But before I can do that: I should also figure out how to care for my Rotax 670 if I feed it 100LL or a diluted mixture of 100LL. Then I can decide whether or not I want the hassle of using high-octane pump gas!

Eric P.
N523SK
 

N523SK

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Joined
Mar 20, 2020
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Location
Portland, OR
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Quad City Challenger II
And, in this post, GyroZprey shared this tidbit about Rotax motors and 100LL:

If you are going to use 100LL Avgas in a rotax engine you need a mineral or blended oil ...such as Shell sportplus4 .....if you are not a cross-country flier & know you will use MoGas 100% of the time ....synthetic is good!


However: The original post was about the turbocharged, 4-stroke Rotax 914 - So it might be completely irrelevant!

Eric P.
N523SK
 

DavePA11

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Eric - Just make sure you are always prepared for engine out and can land safely during every phase of your flight. Be prepared for engine failure on take-off, cruise and landing. What is the model of the aircraft? I have witnessed many 2 cycle engine failures in ultralights and trikes so just assume it will happen at some point.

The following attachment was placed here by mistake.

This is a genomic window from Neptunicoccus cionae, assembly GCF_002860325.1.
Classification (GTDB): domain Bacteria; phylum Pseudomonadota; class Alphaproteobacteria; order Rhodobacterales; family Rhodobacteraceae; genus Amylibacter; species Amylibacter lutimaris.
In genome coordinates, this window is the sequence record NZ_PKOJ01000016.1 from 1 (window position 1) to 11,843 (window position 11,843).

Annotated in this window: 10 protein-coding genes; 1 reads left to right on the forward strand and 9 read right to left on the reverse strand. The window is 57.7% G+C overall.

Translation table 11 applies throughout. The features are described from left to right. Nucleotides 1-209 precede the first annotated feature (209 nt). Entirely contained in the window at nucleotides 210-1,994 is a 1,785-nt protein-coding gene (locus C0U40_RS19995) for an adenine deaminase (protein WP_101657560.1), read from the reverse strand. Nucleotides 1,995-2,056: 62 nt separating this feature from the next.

digbar

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I doubt that this 2-stroke engine needs high-test gas. I fly two FW Challengers II, with Rotax 503s, and the most important things are to use good quality oil in the gas - I use Amsoil Saber 100:1, and to make sure to go easy on the throttle until she's warmed up. I sit at idle for 2 minutes before giving her gas to taxi, and warm her the rest of the way up at 3,400 or so at the end of the runway. My partners and my cardinal rule is - no takeoff power until 5 minutes have elapsed from startup.

The EAA website has a 1.5 hour webinar on why 2-stroke engines fail - based on the Rotax 503, and also has numerous short tips on 2-stroke engines. The EAA is the best $40 investment any flier can make.
 

N523SK

Newbie
Joined
Mar 20, 2020
Messages
10
Location
Portland, OR
Aircraft
Quad City Challenger II